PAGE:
David Green

David Green (Books) is the imprint under which I publish booklets of my own poems, when there are sufficient of them. Apart from that, the website has become what it is. I hope you find at least some of it worthwhile.

Tuesday, 28 March 2017

Observer reports poetry boom

Sunday's Observer reported a new 'poetry boom', a renaissance in the art marked by sell-out festivals, soaring sales and all kinds of mayhem and mania going on.
It is a story that is recycled every few years, usually coinciding with no new discovery about Shakespeare or other satisfyingly esoteric news to fill half a page with. If there's been no recent sighting of a beast on Bodmin Moor, nobody building a moon rocket in a garden shed or no teenage school student eloping with a teacher, then it must be time to wheel out the one about a new fashion for poetry.
It happened in the sixties with Adrian Mitchell, Ban the Bomb and the Liverpool Poets deciding that the likes of Edmund Spenser were too boring for them, and it's happened regularly since. The estimable John Cooper-Clarke could be forgiven if he has tired of being cited as in the vanguard but he probably won't if it keeps him in work.
What it means, of course, is performance poetry and this time it's Kate Tempest downgrading the art to an accessible level that abhors such deliberate difficulty as that espoused by Geoffrey Hill. It doesn't mean that suddenly, rather than pilates or model railways, some of non-campus lower middle class have taken to composing gently ironic sestinas or crafting syllabic sonnets to soothe away the anxieties of our difficult times. Would that it were, Mr. Ponsonby, would that it were.
So let's not be too alarmed. The disparate network of fuzzily overlapping societies, groups, magazines and readings is probably not going to be over-run by hordes of ranting doggerel-mongers full of pent-up anger and righteousness. They have always come and gone. Neither is it likely that any of our more eminent names, like Carol Ann Duffy, Simon Armitage or Andrew Motion, those three successive Poet Laureates in no particular order, are suddenly to become the sort of national figure that Tennyson was and we should all be grateful for that, including them.
No, it was no more than another recondite piece of journalism swindling readers of their time and money by providing them with some words to read on a Sunday. It is unlikely to cause any more waves than a few cosmopolitan types looking up from their coffee and thinking, wow, poetry, how marvellous.        

Thursday, 23 March 2017

This Week's TLS Crossword Solution

And now I feel more smartarse than ever.

Tuesday, 21 March 2017

Portsmouth Acrostic

The offices where I do the day job are being refurbished and a part of that process is a competition for artwork, including photography and poems, from those that attend there to adorn the walls.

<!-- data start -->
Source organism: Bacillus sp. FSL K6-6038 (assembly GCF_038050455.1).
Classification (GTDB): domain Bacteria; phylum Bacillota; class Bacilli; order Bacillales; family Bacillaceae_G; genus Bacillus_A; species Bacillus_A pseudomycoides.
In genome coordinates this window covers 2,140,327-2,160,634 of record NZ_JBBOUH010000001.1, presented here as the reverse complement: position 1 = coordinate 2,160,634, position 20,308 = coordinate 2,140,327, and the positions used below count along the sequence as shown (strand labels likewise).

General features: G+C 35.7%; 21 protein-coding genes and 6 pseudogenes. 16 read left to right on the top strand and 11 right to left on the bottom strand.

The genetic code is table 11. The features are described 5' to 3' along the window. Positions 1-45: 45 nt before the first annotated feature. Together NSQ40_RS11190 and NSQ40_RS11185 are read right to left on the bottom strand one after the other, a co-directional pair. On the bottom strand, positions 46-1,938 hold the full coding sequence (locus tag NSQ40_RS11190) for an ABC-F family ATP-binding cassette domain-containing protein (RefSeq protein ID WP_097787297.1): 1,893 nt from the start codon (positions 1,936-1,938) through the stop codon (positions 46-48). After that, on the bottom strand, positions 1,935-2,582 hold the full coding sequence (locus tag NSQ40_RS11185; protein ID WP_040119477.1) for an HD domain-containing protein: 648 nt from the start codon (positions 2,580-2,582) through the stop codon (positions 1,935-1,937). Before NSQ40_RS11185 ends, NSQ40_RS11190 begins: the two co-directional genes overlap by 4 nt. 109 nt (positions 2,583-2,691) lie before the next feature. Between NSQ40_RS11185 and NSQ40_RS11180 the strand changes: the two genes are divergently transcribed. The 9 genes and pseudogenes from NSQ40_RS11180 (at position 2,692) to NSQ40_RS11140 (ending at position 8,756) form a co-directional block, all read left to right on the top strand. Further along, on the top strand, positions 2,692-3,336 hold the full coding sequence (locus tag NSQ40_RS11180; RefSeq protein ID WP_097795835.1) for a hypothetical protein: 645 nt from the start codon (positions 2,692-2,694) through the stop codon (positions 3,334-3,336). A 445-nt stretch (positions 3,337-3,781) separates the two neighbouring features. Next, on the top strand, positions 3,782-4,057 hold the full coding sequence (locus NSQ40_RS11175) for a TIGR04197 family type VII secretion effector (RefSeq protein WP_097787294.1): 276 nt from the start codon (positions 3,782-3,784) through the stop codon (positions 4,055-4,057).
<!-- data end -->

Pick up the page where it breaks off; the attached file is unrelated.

I hadn't even noticed that, up to now, there is no such aesthetic feature in the whole building, only the dreariest of corporate messages and information.
Thus I thought I ought to contribute something to this well-intentioned initiative even though I reckon pictures are more suitable than words in the circumstances. Work submitted has to be on prescribed themes or of local interest. I'll be disappointed if my effort is judged not good enough but I'll understand if its themes of existential angst are not considered what they were looking for.

Perhaps it was my fate to be brought here
Or a sequence of chances that lined up,
Returning me back time and time again
To where I was at home as refugee.
So, thirty-five years later, here I am,
Made native by belonging nowhere else,
Otherwise still a stranger to myself
Under the Guildhall clock or by the shore
The gunboats would depart from into mist,
History theirs to make, ours to pass by.

Saturday, 18 March 2017

Question Time

Question Time

One day, when they have sorted it all out,
they’ll sit and chat and offer biscuits round
and wonder why it took so long to reach
this state of perfect equilibrium.
The billionaire magnate will not listen
to protests as he insists on paying
his workforce over and above their needs
plus a Christmas bonus and weekends off.

The union leader who waves it away,
elegantly complacent, with no trace
of rancour or working class accent, says
if there’s ever a need for his members
to do overtime then they’ll gladly come
and do it for nothing because they know
their pensions will provide generously
for their old age. And they both nod and smile.

The fiery feminist lets the lewd old
comedian who’s on as the token
celeb call her ‘love’ without the slightest
rebuke because it no longer matters
now that not even golf clubs recognize
any gender bias, although most women,
it must be said, have better things to do
than golf.  So, what is the next question, please,

yes, over there, the man in the blue shirt.
Which is the best of Mozart’s symphonies?
Then, what’s your favourite flavour of ice-cream?
Which animal would you be if you could?
Should T. Rex, Mud and Abba be set texts?
Would it be better if cartoons were real
and dogs could talk and tell us what they think?
Should Question Time be more like this or not.